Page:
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30 Sep Doctor of Business Administration – DBA – The New MBA?

Did you know that the US produces over 90,000 MBA graduates per year? And that the UK, the second largest producer, produces over 10,000 MBA graduates per year? Perhaps you signed up for an MBA thinking it would make you special but have found that in reality nearly everyone you work with also has an MBA? Indeed it could be said that the MBA has become a victim of its own success. No longer is the MBA a passport to promotion and financial success – it is now the minimum entry qualification for the company.

In a poll by the Association of MBA’s 1300 respondents suggested that the reason they took an MBA was as follows: To obtain a business qualification (82%); To improve job opportunities (79%); For Intellectual stimulation (70%); To increase salary (67%) To obtain general skills (64%); To change career direction (61%); and, To increase self-confidence (52%). Unfortunately many graduates will discover that the chances of increasing their salaries or improving job opportunities upon graduation will not be realised. Indeed the substantial costs associated with taking an MBA has to be written off since companies will not see the MBA as a particular advantage over experience or other qualifications.

Enter the Doctor of Business Administration (DBA). The DBA is a professional qualification that is designed to enable practitioners who already have a postgraduate degree such as an MBA to extend their learning and make a contribution to the body of knowledge of their practice area. Since the DBA is a practical course that requires candidates to research an area of business practice it is usually offered as a part time course for practising managers.

What is the difference between a DBA and a PhD? The DBA is a doctorate designed for experienced professionals based on the research of managerial issues. In contrast the PhD emphasises the development of new knowledge and theoretical perspectives. The DBA is a widely recognised qualification equivalent in standing to a PhD. As LJM University state, “Put simply, a PhD makes a contribution to knowledge whilst a DBA makes a contribution to knowledge in practice, in both cases this being new knowledge.” According to the University of Surrey in the UK, “The DBA is right for today’s business world. It is often better received in business than a narrow PhD Doctorate. This is because the approach is broader and the thesis takes a practical subject as its basis for the research study.”

Typically a DBA is undertaken in two stages. The first is the taught component consisting of a number of business and research methodology modules designed to help the candidate develop both in-depth business knowledge and an understanding of the research process at the doctoral level. This stage can take one to two years and the candidate is usually required to produce and defend a research proposal. The second stage is the research component during which the candidate is required to produce a piece of original research with an emphasis on applied knowledge within the work environment. This can take between two to four years. Some institutions allow candidates to produce three separate papers rather than one thesis, the three papers being bound together and submitted for assessment as one piece of work once completed. The bound work is then sent for external examination and viva (defence). A successful candidate must be able to demonstrate the contribution that their research makes to management practice.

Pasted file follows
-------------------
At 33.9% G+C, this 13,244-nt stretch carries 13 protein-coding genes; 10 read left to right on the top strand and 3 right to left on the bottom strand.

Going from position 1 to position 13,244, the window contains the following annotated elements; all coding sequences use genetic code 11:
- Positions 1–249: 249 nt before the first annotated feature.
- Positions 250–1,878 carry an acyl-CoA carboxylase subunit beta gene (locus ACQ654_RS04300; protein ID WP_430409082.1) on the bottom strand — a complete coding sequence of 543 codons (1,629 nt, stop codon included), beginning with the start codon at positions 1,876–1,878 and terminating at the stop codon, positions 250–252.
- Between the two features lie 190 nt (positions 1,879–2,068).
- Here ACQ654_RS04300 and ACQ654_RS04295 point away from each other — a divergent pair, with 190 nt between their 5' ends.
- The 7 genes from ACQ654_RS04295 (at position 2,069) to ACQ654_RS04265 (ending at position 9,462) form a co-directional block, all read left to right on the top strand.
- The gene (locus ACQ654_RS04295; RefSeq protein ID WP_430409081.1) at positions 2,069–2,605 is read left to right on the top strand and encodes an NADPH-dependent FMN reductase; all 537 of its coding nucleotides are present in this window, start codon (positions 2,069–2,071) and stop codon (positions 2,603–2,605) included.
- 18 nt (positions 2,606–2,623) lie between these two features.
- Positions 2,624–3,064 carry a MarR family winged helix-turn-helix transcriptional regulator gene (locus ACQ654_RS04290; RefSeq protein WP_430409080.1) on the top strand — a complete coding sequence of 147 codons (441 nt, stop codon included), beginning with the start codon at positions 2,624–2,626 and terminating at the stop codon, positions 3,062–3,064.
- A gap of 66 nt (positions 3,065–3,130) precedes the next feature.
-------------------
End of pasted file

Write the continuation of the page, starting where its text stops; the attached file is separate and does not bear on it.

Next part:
The DBA is offered by many universities around the world. However, when choosing a course it is important to ensure that it is from a recognised university – look for accreditation from European organisations such as EQUIS and EDAMBA, or from the American AACSB. The application process will usually involve the potential candidate completing an application form and research proposal. The proposal will ensure that the university can supervise your area of business practice, an important consideration if you work in a highly specialised field. It should also demonstrate that you have a basic knowledge of the research process. Candidates should already have an MBA or equivalent business Master’s degree and be able to demonstrate that they have experience of management at a senior level, or substantial professional experience. Non-native speakers of English would normally be expected to have an IELTS level of 7.0 or equivalent.

The DBA is therefore a natural progression for those who have completed their MBA. It builds on the foundation of an MBA and adds much more. It is exclusive and very few managers have one. As a result the Doctor of Business Administration is set to replace the MBA as the ‘must have’ qualification in corporate life – and unlike the invisible MBA, it allows you to put ‘Doctor’ on your business card! What better way to stand out from the crowd?



Hugh O’Connell

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